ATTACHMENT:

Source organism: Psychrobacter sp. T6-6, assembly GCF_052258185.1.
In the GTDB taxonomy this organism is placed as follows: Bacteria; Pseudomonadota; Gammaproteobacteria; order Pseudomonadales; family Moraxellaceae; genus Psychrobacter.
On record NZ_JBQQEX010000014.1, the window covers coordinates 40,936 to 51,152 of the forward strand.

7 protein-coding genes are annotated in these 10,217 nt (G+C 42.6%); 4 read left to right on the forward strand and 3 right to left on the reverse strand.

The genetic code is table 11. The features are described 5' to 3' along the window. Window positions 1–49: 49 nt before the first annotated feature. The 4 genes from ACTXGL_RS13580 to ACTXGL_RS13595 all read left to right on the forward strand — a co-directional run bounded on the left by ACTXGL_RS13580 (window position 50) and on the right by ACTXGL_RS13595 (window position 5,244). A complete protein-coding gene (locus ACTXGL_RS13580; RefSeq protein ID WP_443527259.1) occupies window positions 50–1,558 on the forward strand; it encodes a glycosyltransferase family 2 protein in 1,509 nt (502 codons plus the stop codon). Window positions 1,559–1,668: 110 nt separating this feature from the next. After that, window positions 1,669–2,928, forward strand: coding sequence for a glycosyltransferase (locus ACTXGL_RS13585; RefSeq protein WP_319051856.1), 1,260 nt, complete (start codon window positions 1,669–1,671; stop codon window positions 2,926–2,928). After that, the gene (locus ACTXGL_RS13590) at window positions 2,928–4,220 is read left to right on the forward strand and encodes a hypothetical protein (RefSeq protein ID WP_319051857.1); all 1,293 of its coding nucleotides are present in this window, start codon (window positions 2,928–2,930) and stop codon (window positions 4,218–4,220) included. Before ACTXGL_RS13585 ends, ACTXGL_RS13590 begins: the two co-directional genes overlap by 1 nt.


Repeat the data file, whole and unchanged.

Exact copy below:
Source organism: Psychrobacter sp. T6-6, assembly GCF_052258185.1.
In the GTDB taxonomy this organism is placed as follows: Bacteria; Pseudomonadota; Gammaproteobacteria; order Pseudomonadales; family Moraxellaceae; genus Psychrobacter.
On record NZ_JBQQEX010000014.1, the window covers coordinates 40,936 to 51,152 of the forward strand.

7 protein-coding genes are annotated in these 10,217 nt (G+C 42.6%); 4 read left to right on the forward strand and 3 right to left on the reverse strand.

The genetic code is table 11. The features are described 5' to 3' along the window. Window positions 1–49: 49 nt before the first annotated feature. The 4 genes from ACTXGL_RS13580 to ACTXGL_RS13595 all read left to right on the forward strand — a co-directional run bounded on the left by ACTXGL_RS13580 (window position 50) and on the right by ACTXGL_RS13595 (window position 5,244). A complete protein-coding gene (locus ACTXGL_RS13580; RefSeq protein ID WP_443527259.1) occupies window positions 50–1,558 on the forward strand; it encodes a glycosyltransferase family 2 protein in 1,509 nt (502 codons plus the stop codon). Window positions 1,559–1,668: 110 nt separating this feature from the next. After that, window positions 1,669–2,928, forward strand: coding sequence for a glycosyltransferase (locus ACTXGL_RS13585; RefSeq protein WP_319051856.1), 1,260 nt, complete (start codon window positions 1,669–1,671; stop codon window positions 2,926–2,928). After that, the gene (locus ACTXGL_RS13590) at window positions 2,928–4,220 is read left to right on the forward strand and encodes a hypothetical protein (RefSeq protein ID WP_319051857.1); all 1,293 of its coding nucleotides are present in this window, start codon (window positions 2,928–2,930) and stop codon (window positions 4,218–4,220) included. Before ACTXGL_RS13585 ends, ACTXGL_RS13590 begins: the two co-directional genes overlap by 1 nt.